For more details of this workshop, download full details below.
On Friday December 4 the Department of Sociology, Maynooth University will host an event to celebrate the life of the late Professor Liam Ryan. Liam was a well known and much loved figure on campus for several decades and he is widely missed by his friends and former colleagues in Maynooth and elsewhere. We hope you will join us to celebrate this inimitable man and to share stories about his life as an academic, priest, hurler and raconteur.
For further details please see the notice attached. If you wish to attend the event we would appreciate if you would email us at email@example.com no later than Friday November 27.
The 3rd International Irish Narrative Inquiry Conference hosted at the National University of Ireland, Galway 10-11 March 2016, co-organised and supported by Institute of Technology, Sligo, National University of Ireland Galway and Maynooth University. This unique gathering of scholars, practitioners, artists and creative inquirers pays attention to the use of narrative inquiry in research and practice.
Our focus this year is to ask how do we DO narrative inquiry in the arts, humanities and social sciences? When we do narrative inquiry we are engaged in a host of complex and interconnected activities. As well as conducting forms of inquiry that have narratives of lived reality and experience as their object of study, we also write narratives, and we collate and curate the ‘stuff’ of narrative - maps, diaries, letters, objects, recordings, films, images. When we DOnarrative inquiry, we DO all of these things. But we also do narrative inquiry in particular places with particular people, at particular times of a person’s life, with a focus on events of some significance. In this context, what does it mean ‘to do’ narrative inquiry? This is the question that will guide our explorations, discussions, reflections and exchanges and we warmly welcome you to join us in the conversation.
Call for Papers
In this conference we seek to explore the doing of narrative inquiry in its many forms, and to take seriously the time, place and significance of its doing. The conference is organised around a number of strands:
· Narrating place - where is narrative inquiry conducted and does it matter; how do we narrate spaces and places; what is the role of visual texts (maps, images) in narrating space, place and relationship?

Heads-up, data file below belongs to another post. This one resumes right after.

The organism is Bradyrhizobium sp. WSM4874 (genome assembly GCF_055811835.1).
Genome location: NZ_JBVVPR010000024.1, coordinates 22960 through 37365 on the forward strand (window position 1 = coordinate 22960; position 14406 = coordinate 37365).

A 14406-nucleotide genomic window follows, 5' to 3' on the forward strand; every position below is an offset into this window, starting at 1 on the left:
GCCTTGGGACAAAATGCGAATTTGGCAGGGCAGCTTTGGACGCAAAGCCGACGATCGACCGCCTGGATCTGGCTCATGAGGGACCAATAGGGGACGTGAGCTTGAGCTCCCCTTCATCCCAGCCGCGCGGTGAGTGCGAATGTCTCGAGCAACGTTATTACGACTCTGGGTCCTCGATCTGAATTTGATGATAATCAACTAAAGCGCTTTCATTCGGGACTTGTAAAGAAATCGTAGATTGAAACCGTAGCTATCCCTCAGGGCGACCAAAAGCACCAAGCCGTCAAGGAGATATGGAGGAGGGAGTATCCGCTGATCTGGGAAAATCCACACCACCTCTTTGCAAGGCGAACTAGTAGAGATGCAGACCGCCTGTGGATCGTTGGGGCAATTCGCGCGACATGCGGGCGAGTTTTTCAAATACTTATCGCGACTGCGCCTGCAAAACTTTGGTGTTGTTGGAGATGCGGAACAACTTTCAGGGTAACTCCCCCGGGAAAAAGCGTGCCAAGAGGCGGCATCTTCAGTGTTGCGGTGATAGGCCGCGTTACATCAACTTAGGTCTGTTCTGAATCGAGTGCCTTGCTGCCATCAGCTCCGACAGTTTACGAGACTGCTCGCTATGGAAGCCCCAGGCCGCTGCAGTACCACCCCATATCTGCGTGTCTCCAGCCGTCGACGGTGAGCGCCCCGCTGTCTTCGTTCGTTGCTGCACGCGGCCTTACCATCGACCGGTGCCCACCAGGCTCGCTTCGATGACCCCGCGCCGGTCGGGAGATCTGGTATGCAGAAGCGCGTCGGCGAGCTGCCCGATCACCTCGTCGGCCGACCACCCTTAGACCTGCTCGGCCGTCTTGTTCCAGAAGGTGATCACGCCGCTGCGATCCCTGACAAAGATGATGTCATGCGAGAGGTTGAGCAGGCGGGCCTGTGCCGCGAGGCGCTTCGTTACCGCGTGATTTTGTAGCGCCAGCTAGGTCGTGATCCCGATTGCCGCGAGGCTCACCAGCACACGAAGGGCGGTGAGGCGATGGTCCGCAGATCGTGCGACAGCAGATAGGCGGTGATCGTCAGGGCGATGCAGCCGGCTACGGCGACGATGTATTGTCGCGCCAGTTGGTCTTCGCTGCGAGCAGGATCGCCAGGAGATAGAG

· Narrating the self - how does the person, individual and self feature in the narratives we write; how do we conduct narrative inquiries into self; how is self composed/constructed in the unfolding of the narrative? What is the relationship between narrative inquiry and auto-ethnography? What does a focus on narrative as an emancipatory, transformatory or therapuetic force bring to our work?
· Narrating visually and digitally - how do we do visual narrative? How do we construct digital stories; does the digital offer new capabilities for narrating lived reality?
· Narrating the ‘Nation’ – as we celebrate the centenary of the 1916 Rising in Ireland this strand considers how the stories of nations are commemorated; what narratives are prioritised and by extension omitted, and to what extent do these narratives shape the formulation of contemporary and future understandings of Irish identity?
We invite papers and posters on these themes. We also welcome papers that pay attention to the theoretical, methodological and creative challenges faced by narrative inquiry researchers. We ask that you consider creative ways of presenting that do not necessarily rely upon the usual conference presentation. We would like to encourage postgraduate students to participate. If you are in the final stages of your PhD or have recently completed a Doctorate inspired by narrative inquiry, we would like you to consider submitting a paper. Those in the earlier stages of narrative doctoral work and or who have completed a Masters programme might consider presenting work-in-progress in the form of a poster.